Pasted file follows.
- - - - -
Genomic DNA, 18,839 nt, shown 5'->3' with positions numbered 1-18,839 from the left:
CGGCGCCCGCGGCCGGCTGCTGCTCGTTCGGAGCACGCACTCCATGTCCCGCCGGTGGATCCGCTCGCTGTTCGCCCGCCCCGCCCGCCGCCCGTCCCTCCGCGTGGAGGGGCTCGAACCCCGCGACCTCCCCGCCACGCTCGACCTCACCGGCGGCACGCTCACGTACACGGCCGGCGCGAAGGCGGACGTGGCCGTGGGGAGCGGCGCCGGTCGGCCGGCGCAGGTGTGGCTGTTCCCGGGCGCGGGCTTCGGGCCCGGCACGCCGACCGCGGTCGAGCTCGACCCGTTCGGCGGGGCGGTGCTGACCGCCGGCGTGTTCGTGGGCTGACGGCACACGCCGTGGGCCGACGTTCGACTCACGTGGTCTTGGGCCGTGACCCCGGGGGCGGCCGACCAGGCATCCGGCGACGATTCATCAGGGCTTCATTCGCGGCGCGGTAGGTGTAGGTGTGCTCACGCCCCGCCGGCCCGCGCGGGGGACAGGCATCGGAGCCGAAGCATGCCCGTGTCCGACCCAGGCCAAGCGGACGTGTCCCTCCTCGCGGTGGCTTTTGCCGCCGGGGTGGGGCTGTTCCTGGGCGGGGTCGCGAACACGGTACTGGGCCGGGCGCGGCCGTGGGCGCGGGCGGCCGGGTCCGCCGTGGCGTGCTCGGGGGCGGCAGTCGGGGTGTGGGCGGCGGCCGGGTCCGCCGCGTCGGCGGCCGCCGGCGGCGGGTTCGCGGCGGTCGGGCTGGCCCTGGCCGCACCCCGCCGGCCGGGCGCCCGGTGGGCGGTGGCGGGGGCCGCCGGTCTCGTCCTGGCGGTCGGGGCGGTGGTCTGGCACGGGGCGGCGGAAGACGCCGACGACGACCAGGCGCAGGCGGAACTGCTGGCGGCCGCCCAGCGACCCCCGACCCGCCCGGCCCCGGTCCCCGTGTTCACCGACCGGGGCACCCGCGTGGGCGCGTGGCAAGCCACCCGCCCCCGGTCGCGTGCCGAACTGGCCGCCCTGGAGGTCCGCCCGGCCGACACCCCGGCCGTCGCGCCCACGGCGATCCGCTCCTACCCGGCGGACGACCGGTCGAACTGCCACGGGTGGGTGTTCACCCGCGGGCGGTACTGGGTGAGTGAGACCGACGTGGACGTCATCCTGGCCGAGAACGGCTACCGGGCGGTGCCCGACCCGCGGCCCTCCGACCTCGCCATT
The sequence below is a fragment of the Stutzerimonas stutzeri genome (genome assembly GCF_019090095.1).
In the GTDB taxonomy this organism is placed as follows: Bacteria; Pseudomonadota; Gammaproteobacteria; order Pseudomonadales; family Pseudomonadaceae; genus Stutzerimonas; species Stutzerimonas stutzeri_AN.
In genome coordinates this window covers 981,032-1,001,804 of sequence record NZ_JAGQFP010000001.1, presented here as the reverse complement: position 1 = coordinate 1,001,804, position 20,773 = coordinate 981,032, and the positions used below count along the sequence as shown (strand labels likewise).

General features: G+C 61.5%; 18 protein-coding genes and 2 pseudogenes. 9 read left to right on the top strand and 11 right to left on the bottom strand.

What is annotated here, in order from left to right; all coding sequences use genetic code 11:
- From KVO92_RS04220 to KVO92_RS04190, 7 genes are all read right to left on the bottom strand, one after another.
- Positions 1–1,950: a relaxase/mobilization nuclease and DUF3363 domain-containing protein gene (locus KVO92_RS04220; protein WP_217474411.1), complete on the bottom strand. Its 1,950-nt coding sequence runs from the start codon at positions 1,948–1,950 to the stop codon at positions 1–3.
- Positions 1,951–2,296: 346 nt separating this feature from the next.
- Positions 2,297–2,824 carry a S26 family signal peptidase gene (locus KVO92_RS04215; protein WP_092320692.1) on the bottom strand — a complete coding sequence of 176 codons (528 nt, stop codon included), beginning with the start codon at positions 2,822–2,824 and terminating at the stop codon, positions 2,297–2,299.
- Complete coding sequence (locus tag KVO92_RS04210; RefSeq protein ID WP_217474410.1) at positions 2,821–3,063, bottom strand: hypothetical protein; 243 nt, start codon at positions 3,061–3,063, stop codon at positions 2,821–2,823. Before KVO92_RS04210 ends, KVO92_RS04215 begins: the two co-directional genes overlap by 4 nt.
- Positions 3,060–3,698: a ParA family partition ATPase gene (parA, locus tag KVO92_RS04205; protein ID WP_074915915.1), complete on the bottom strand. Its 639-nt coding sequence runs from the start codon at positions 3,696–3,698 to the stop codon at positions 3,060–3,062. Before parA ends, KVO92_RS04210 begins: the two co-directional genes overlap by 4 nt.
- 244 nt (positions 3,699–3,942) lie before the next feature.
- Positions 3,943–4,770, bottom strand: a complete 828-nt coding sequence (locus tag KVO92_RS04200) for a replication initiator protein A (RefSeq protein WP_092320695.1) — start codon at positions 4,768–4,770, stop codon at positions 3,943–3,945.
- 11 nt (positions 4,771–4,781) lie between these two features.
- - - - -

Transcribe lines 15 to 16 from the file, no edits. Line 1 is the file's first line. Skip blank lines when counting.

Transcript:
- Positions 3,943–4,770, bottom strand: a complete 828-nt coding sequence (locus tag KVO92_RS04200) for a replication initiator protein A (RefSeq protein WP_092320695.1) — start codon at positions 4,768–4,770, stop codon at positions 3,943–3,945.
- 11 nt (positions 4,771–4,781) lie between these two features.